First Buddy

By Libby Copeland and Mark Leibovich
Washington Post Staff Writers
Wednesday, March 29, 2006

Andrew Card didn't lose a job yesterday, he made a friend.

"Mr. President, as the chief of staff, I know I was a staffer," Card said yesterday in his resignation speech, "and now I look forward to being your friend."

The bright line between working for the president and being friends with the president has always been a big deal to Card, who is known for being enthusiastically humble. He liked to emphasize the "staff" in his title, rather than the "chief." In an interview on C-SPAN last year (in which he twice called himself "just a staffer") Card said he fought a "great temptation" to become buddies with the leader of the free world.

This, it turns out, is a White House occupational hazard.

"It's always easy to assume a friendship that's not helpful because you're with the president so closely in so many tense situations -- it's like being in a foxhole together," says Marlin Fitzwater, who served as press secretary to Ronald Reagan and the first President Bush. "On airplanes, in holding rooms, getting ready to make a speech, late at night, early in the morning, when everyone's tired, and in a lot of human settings."

The human element always makes things messy. Presidential staffers have to remind themselves they serve the office as much as an individual. The president is always "Mr. President" unless one happens to be the first lady. To this day, Mack McLarty, Bill Clinton's first chief of staff, still calls his boyhood friend and former kindergarten classmate "Mr. President," even in private.

When he became president, Jimmy Carter insisted that the friends who followed him to the White House still call him "Jimmy," says Gerald Rafshoon, who served two years in the administration as communications director. Rafshoon, who had served Carter when he was governor of Georgia, demurred.

He also struggled with just how to speak to his "friend," after vowing to himself that he would give Carter unfiltered advice.

"Once I got to the Oval Office, the atmosphere was such that I was intimidated," Rafshoon says. "If there were other people there, I would come back later."

The distinction between friend and Mr. President is more than semantic, as many who have served at the pleasure of presidents can testify. There's a respectful distance not only in the Oval Office, but during dinner with the president and his family, says former George H.W. Bush aide Mary Matalin. This protects the president -- and his staff, too.

"There are times when you have to be an SOB on behalf of the president," says Leon Panetta, who served as Clinton's chief of staff for 2 1/2 years. "It helps to have that professional distance."

A staffer who's not properly deferential, who doesn't emphasize the professional over the personal, risks assuming power he doesn't have, or not giving the president frank advice, or being surprised when the president decides his assistance is no longer needed.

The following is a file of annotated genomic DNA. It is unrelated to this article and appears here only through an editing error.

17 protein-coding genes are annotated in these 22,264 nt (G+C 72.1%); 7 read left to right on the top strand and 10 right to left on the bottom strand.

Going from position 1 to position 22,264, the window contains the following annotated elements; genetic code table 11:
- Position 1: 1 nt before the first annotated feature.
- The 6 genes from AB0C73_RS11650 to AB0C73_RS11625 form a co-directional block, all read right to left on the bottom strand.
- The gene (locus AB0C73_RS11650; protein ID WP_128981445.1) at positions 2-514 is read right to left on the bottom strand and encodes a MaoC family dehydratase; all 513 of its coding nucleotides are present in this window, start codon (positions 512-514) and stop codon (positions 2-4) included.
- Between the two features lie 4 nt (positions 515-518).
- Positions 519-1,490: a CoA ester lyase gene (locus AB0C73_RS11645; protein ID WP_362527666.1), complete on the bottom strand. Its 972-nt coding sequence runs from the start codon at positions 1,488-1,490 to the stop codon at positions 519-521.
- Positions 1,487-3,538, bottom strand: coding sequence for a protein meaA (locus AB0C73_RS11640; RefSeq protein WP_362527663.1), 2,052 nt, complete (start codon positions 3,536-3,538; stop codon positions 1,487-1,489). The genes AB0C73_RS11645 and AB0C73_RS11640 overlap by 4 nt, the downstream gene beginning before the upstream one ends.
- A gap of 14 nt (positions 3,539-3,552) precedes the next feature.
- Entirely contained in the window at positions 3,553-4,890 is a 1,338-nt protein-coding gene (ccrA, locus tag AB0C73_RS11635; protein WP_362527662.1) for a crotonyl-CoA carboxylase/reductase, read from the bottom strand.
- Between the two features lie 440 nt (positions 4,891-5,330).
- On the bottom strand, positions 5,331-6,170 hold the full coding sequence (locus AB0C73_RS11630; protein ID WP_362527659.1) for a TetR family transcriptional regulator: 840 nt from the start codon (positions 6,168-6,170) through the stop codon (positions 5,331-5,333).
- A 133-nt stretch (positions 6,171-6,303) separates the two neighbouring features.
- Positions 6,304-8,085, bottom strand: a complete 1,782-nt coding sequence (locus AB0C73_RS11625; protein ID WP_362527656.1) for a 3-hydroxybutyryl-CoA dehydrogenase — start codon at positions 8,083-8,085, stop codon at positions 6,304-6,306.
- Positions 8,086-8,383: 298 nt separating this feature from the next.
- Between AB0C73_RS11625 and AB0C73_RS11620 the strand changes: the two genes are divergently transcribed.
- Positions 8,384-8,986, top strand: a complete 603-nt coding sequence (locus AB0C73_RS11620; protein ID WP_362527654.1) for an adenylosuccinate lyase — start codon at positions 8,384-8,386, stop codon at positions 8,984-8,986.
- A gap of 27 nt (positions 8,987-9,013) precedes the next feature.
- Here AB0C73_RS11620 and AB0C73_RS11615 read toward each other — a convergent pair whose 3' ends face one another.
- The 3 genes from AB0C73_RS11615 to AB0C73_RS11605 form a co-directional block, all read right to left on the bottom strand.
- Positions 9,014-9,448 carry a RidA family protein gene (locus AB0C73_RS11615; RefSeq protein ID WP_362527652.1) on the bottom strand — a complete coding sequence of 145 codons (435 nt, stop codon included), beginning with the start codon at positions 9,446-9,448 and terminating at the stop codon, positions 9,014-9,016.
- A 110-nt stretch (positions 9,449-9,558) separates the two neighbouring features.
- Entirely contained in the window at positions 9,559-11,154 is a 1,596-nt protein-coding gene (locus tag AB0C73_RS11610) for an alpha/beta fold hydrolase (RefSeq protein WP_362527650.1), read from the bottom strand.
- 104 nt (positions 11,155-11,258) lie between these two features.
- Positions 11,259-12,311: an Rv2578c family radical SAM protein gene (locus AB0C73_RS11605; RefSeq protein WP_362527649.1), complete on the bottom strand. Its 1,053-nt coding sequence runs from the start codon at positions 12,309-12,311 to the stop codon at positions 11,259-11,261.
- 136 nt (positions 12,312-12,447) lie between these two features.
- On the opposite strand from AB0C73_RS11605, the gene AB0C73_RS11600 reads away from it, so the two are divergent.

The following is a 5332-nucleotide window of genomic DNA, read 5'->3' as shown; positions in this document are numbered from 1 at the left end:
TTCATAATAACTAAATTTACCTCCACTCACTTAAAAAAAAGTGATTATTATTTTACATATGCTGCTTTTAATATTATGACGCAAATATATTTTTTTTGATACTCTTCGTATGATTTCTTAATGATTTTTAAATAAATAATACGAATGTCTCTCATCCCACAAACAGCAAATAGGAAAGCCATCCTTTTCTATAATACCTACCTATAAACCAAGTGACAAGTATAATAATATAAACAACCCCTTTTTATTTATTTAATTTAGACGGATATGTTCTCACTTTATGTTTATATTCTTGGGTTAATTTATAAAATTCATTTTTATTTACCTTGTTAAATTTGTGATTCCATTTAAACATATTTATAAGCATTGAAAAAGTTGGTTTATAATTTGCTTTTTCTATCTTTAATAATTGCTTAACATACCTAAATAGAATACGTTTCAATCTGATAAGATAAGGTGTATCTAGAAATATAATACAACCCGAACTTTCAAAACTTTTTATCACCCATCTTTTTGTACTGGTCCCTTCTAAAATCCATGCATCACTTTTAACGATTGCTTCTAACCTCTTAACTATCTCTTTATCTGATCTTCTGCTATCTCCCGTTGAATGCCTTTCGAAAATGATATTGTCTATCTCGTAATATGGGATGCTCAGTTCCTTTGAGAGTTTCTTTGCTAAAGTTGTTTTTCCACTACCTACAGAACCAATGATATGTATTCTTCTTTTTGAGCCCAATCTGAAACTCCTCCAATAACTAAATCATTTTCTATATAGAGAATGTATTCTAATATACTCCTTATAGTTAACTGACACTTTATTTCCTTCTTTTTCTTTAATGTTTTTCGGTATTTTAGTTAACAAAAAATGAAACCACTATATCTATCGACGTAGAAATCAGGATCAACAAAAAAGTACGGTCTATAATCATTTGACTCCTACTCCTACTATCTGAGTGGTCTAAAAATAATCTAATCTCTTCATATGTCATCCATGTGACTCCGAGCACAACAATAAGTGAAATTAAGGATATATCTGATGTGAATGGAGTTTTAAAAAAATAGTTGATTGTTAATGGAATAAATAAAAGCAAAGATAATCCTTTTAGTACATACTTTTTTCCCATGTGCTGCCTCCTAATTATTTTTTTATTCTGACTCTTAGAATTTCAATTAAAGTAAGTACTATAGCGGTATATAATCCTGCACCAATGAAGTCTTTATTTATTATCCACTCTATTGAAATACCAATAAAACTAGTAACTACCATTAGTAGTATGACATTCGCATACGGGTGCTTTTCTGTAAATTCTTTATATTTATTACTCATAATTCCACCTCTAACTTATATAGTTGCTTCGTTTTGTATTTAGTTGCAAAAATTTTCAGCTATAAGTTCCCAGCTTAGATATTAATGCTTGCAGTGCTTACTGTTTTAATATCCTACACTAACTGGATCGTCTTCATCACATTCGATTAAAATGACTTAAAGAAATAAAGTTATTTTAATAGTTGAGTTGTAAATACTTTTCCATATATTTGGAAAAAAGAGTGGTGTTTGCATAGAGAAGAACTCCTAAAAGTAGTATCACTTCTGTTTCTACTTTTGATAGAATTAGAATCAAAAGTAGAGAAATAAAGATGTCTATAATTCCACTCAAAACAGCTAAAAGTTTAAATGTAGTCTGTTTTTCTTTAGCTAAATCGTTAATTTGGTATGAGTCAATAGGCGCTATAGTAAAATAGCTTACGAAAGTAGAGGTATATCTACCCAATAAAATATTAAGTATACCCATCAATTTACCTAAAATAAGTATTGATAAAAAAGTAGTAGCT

Case in point: the late Don Regan, Reagan's imperious chief of staff, whom some used to call the "prime minister." Regan feuded with the first lady (once hanging up on her) and was said to have stormed out of the White House after learning he'd lost his job. Nancy Reagan later wrote that Regan, a former Merrill Lynch CEO, "often acted as if he were the president."

As a staffer, "you're always deferential, meaning you're not the decision-maker, meaning you don't take credit for decisions," Fitzwater says. "Don Regan had trouble with those things."

Card, who served for almost six years before being replaced yesterday by White House budget chief Joshua Bolten, never had that kind of trouble. He often reminds people about the lowfalutin jobs he has held: at a McDonald's in Columbia, S.C. (rising as high as night manager), and one summer as a sanitation worker near his home town of Holbrook, Mass. He romanticizes the work to underscore the importance of getting dirty jobs done, be it on a garbage truck or in the White House.

As for President Bush, he's always liked loyalists -- people like Card, whose ambitions are tied wholly to the president's own success. He and Card and their wives have known one another for more than 20 years. If the men haven't been friends, exactly, they've had about as close a nonfriendship as a boss and an employee can have.

"I worry about the care and feeding of the president," Card said last year in the C-SPAN interview. "I greet him first thing in the morning and I say good night to him when he goes off to go home for the night. He probably sees much more of me than he wants to."

Then Card added, in what sounds like a strange distinction to anyone who doesn't understand the relationship between the president and a chief of staff: "The president is my friend and I do not want to let him down. But I am not his friend, I am a staffer."


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